How the Inner Ear Helps Kids Try New Foods
By Melanie Potock, MA, CCC-SLP
Every parent knows the importance of a balanced diet, but what does the sense of balance have to do with trying new foods? Our sense of balance and movement, originating in the inner ear and known as the vestibular system, is the foundation for all fine motor skills. When your child picks up their first roly-poly pea with a tiny thumb and forefinger, that’s demonstrating some very fine “fine motor” skills! But, did you know that biting, chewing and swallowing are also fine motor skills and a child requires adequate balance and stability to perform those skills effectively?
Try this: Sit on a high bar stool at the local diner and order a piece of pie. Let your feet dangle – absolutely no resting those feet on the foot rest. Keep one hand floating in the air to help maintain your balance, but do not touch the counter. Now, pick up your fork with the other hand and eat the pie. Feel those abs tighten to hold your trunk in place? Can you feel your shoulders tense to provide stability for your arm and hand as they move through space? How well can you cut, stab and lift the piece of pie on your fork without any spilling onto your lap? Getting tired?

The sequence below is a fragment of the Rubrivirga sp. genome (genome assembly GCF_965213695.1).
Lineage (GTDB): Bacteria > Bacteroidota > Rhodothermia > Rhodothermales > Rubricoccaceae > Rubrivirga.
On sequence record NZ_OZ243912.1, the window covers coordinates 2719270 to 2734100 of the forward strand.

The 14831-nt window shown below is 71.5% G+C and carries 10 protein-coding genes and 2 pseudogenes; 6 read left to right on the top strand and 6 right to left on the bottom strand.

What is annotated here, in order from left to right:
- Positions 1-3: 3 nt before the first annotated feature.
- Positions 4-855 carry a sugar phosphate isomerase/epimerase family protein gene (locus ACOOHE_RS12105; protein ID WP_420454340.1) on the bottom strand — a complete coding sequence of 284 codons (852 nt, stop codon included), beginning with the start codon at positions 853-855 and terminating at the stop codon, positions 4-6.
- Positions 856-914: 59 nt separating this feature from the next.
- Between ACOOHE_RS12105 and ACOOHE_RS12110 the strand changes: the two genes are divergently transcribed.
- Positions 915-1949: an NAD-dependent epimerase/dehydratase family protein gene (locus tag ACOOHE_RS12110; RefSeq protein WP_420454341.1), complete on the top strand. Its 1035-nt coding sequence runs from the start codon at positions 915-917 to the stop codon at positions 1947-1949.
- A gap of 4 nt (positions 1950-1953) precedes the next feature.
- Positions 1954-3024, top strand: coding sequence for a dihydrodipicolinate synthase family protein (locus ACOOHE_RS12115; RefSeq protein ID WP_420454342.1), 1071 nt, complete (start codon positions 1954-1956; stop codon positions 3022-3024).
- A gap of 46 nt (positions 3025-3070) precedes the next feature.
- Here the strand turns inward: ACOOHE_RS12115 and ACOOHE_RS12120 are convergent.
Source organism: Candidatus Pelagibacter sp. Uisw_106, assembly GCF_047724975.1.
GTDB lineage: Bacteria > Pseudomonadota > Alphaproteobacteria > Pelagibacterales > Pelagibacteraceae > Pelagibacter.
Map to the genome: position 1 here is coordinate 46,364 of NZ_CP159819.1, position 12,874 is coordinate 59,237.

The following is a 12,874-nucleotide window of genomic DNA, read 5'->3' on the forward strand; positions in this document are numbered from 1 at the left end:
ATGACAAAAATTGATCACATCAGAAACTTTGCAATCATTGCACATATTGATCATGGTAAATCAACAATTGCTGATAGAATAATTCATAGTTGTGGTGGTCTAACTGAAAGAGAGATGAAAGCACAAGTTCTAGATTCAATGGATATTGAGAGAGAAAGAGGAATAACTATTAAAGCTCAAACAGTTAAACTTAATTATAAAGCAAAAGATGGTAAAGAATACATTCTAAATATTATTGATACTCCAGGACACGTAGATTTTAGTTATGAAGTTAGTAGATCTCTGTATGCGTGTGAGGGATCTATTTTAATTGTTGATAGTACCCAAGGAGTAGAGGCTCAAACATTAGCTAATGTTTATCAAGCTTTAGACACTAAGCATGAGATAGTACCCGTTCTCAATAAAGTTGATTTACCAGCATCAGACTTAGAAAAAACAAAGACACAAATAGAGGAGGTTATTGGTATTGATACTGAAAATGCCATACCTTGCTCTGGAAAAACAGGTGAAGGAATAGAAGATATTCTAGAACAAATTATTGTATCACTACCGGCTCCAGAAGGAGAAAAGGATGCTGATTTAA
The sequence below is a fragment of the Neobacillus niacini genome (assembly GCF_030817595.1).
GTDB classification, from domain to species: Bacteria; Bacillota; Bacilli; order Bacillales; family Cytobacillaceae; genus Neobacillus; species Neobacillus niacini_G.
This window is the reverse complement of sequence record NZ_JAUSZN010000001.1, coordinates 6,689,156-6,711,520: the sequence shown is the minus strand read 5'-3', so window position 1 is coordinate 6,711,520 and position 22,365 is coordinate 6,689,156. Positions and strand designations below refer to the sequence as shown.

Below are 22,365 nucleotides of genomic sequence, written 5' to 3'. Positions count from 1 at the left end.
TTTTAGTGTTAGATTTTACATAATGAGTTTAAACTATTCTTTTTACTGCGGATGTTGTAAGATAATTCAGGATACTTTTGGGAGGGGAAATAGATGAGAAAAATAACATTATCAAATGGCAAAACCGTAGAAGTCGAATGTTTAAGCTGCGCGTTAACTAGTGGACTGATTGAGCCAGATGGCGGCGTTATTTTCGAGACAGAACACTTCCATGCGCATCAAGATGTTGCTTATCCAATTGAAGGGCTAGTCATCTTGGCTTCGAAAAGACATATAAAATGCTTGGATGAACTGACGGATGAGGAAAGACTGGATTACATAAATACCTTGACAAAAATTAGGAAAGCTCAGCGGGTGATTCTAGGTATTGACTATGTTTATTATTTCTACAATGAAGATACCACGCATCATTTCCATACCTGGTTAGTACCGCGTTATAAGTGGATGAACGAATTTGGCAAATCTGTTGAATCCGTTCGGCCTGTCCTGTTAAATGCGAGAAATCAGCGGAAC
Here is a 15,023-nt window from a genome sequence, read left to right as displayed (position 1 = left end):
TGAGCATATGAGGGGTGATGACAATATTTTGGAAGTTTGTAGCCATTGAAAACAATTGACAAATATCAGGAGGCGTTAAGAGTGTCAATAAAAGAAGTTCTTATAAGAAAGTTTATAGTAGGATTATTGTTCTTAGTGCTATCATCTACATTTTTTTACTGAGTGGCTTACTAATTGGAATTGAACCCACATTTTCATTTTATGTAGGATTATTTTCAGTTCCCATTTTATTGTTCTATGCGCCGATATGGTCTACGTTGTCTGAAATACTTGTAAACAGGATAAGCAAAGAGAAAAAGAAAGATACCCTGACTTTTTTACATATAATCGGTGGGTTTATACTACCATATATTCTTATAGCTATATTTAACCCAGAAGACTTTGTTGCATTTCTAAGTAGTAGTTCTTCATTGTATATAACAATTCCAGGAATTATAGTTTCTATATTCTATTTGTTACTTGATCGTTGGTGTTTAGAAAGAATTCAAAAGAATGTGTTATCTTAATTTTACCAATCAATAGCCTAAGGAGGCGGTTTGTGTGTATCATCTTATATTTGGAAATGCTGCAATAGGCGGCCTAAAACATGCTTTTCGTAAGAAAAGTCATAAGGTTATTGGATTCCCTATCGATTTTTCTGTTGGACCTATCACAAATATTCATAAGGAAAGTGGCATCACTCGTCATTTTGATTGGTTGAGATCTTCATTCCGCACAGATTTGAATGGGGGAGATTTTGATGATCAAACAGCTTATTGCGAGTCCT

If you are like me, the fact that you love pie certainly helps in this scenario! But, if you were presented with a new food, one that you were not sure of, would you be as patient to try it? No, because most of your energy is devoted to maintaining your balance and monitoring how well the fork moves through space so that you don’t stab yourself in the cheek. It’s exhausting!
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